Clermont's mayor and council members may see their first raise since 1995.
Council members are amending the city charter to allow for the increase in salary, which would double the payments from $60 to $120 per month for council members and $75 to $150 per month for the mayor.
"We don't have any way of increasing the money we receive, so we looked into the possibility of doing that," said council member John Brady. "It's possible, but we had to go through the legal terms of changing the charter."
The increase applies to the base pay for the mayor and council members, which is higher in Hall County's other municipalities. Gainesville pays $500 per month to the mayor and $400 to city council members.
The topic came up as Clermont council members started to see the gas prices increase again.
"We've been getting a small amount that doesn't even really cover the gas money to do the city business," Brady said. "The mayor is really active, and he spends more money on gas than he takes in."
Council members will hold a public hearing at the city hall on Dean Street on April 5 before passing the change. The council held the first reading of the ordinance and unanimously approved it this month.
"Over the last few years, it's been mentioned a few times, but some of the council members decided they finally wanted to do something about it," said Mayor James Nix. "They thought the positions ought to be compensated more for the amount of time put in, and it might attract more people to run."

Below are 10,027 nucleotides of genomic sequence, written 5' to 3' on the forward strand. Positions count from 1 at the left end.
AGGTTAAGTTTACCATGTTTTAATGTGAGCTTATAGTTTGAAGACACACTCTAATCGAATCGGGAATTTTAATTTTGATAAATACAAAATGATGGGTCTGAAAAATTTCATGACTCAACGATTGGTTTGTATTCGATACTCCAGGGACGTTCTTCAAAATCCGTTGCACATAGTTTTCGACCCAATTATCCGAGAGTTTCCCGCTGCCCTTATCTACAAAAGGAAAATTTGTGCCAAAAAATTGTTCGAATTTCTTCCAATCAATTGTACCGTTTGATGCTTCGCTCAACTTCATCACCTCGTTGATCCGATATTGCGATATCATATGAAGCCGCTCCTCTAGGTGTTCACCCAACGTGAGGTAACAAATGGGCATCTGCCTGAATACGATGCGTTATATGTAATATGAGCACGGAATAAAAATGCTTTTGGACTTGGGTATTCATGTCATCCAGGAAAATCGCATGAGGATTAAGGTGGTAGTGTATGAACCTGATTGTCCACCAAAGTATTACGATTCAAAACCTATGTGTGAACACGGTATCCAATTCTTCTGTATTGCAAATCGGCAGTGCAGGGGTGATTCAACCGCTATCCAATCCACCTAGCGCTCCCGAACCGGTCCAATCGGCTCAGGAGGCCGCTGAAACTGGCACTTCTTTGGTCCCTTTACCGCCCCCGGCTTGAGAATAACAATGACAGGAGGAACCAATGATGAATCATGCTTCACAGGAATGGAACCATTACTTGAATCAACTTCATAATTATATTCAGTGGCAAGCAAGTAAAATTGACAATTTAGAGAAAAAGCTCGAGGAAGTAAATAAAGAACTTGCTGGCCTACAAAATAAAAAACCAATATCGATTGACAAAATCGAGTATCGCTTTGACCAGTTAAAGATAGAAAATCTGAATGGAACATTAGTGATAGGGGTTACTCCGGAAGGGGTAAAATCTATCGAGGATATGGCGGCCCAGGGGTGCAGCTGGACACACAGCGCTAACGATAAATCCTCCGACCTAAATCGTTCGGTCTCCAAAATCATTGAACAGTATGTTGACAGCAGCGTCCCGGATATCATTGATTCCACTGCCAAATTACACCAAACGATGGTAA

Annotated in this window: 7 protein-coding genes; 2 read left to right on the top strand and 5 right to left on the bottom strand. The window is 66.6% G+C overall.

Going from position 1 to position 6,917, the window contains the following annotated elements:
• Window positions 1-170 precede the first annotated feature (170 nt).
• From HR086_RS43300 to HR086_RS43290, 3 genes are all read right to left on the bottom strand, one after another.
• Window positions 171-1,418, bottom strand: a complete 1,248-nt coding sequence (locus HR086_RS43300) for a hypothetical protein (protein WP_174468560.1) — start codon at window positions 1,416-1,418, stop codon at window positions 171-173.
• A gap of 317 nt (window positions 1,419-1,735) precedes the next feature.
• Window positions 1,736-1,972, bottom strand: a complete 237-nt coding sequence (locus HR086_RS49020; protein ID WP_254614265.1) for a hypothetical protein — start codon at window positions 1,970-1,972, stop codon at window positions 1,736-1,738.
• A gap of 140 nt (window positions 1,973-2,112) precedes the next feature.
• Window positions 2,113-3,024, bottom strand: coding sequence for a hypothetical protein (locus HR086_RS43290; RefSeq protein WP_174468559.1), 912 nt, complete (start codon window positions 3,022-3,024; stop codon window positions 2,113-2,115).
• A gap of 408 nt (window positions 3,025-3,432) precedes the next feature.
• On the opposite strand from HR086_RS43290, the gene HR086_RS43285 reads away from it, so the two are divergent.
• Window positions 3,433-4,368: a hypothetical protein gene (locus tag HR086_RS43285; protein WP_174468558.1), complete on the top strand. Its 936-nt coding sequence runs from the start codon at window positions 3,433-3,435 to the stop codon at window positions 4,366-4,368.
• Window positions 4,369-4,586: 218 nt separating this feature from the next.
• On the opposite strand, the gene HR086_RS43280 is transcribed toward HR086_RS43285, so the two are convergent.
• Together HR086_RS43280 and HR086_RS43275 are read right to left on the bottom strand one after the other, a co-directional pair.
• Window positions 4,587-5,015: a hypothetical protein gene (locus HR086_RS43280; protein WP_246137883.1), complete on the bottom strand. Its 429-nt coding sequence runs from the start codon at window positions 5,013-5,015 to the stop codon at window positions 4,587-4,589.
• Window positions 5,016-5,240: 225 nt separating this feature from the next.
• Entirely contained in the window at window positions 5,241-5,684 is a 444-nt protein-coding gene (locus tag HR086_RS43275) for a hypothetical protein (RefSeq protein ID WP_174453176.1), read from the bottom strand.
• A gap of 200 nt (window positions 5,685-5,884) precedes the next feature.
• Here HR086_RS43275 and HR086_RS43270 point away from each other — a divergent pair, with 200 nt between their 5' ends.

Three seats on the council are up for a vote this November.
"Albert Reeves, one of the council members who supported this, is probably moving out of town and not running again, so he doesn't really have anything to gain personally," Nix said. "It's just time. We tend to cover the expenses ourselves, and the current salary doesn't pay my gas bill much less the little things I do around town on a daily basis."
Council members are interested to hear from community members about the change that could take effect starting January 2012.
"Nobody in the community has said anything to me about it. It's been pretty quiet," Brady said. "We had some legal fees that we were dealing with, and we didn't want to push it then, but now it's time to move on with city business."